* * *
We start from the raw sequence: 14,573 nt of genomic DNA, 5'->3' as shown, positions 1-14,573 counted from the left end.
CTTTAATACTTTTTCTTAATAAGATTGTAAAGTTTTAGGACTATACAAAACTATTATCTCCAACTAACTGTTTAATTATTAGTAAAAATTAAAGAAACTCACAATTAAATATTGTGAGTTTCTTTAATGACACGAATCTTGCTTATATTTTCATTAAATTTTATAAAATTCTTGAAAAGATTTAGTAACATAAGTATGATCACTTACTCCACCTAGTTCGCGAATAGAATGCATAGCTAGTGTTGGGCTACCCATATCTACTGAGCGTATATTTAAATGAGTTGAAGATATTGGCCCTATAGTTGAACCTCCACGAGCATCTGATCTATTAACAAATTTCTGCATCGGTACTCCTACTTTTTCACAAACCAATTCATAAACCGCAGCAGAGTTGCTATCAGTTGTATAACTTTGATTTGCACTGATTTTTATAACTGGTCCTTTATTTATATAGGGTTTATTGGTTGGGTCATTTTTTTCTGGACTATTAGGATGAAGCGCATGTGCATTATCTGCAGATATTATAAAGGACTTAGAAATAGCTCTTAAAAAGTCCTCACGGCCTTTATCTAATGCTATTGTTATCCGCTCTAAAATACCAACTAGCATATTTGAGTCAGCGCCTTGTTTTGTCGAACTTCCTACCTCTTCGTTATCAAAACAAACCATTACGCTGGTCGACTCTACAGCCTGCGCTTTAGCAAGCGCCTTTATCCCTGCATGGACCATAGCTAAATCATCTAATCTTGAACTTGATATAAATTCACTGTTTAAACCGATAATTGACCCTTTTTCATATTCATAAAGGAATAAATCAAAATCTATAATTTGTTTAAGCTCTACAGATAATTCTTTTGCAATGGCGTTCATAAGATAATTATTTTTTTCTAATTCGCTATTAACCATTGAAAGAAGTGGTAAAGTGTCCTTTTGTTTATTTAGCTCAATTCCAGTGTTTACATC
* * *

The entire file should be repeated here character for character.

We start from the raw sequence: 14,573 nt of genomic DNA, 5'->3' as shown, positions 1-14,573 counted from the left end.
CTTTAATACTTTTTCTTAATAAGATTGTAAAGTTTTAGGACTATACAAAACTATTATCTCCAACTAACTGTTTAATTATTAGTAAAAATTAAAGAAACTCACAATTAAATATTGTGAGTTTCTTTAATGACACGAATCTTGCTTATATTTTCATTAAATTTTATAAAATTCTTGAAAAGATTTAGTAACATAAGTATGATCACTTACTCCACCTAGTTCGCGAATAGAATGCATAGCTAGTGTTGGGCTACCCATATCTACTGAGCGTATATTTAAATGAGTTGAAGATATTGGCCCTATAGTTGAACCTCCACGAGCATCTGATCTATTAACAAATTTCTGCATCGGTACTCCTACTTTTTCACAAACCAATTCATAAACCGCAGCAGAGTTGCTATCAGTTGTATAACTTTGATTTGCACTGATTTTTATAACTGGTCCTTTATTTATATAGGGTTTATTGGTTGGGTCATTTTTTTCTGGACTATTAGGATGAAGCGCATGTGCATTATCTGCAGATATTATAAAGGACTTAGAAATAGCTCTTAAAAAGTCCTCACGGCCTTTATCTAATGCTATTGTTATCCGCTCTAAAATACCAACTAGCATATTTGAGTCAGCGCCTTGTTTTGTCGAACTTCCTACCTCTTCGTTATCAAAACAAACCATTACGCTGGTCGACTCTACAGCCTGCGCTTTAGCAAGCGCCTTTATCCCTGCATGGACCATAGCTAAATCATCTAATCTTGAACTTGATATAAATTCACTGTTTAAACCGATAATTGACCCTTTTTCATATTCATAAAGGAATAAATCAAAATCTATAATTTGTTTAAGCTCTACAGATAATTCTTTTGCAATGGCGTTCATAAGATAATTATTTTTTTCTAATTCGCTATTAACCATTGAAAGAAGTGGTAAAGTGTCCTTTTGTTTATTTAGCTCAATTCCAGTGTTTACATC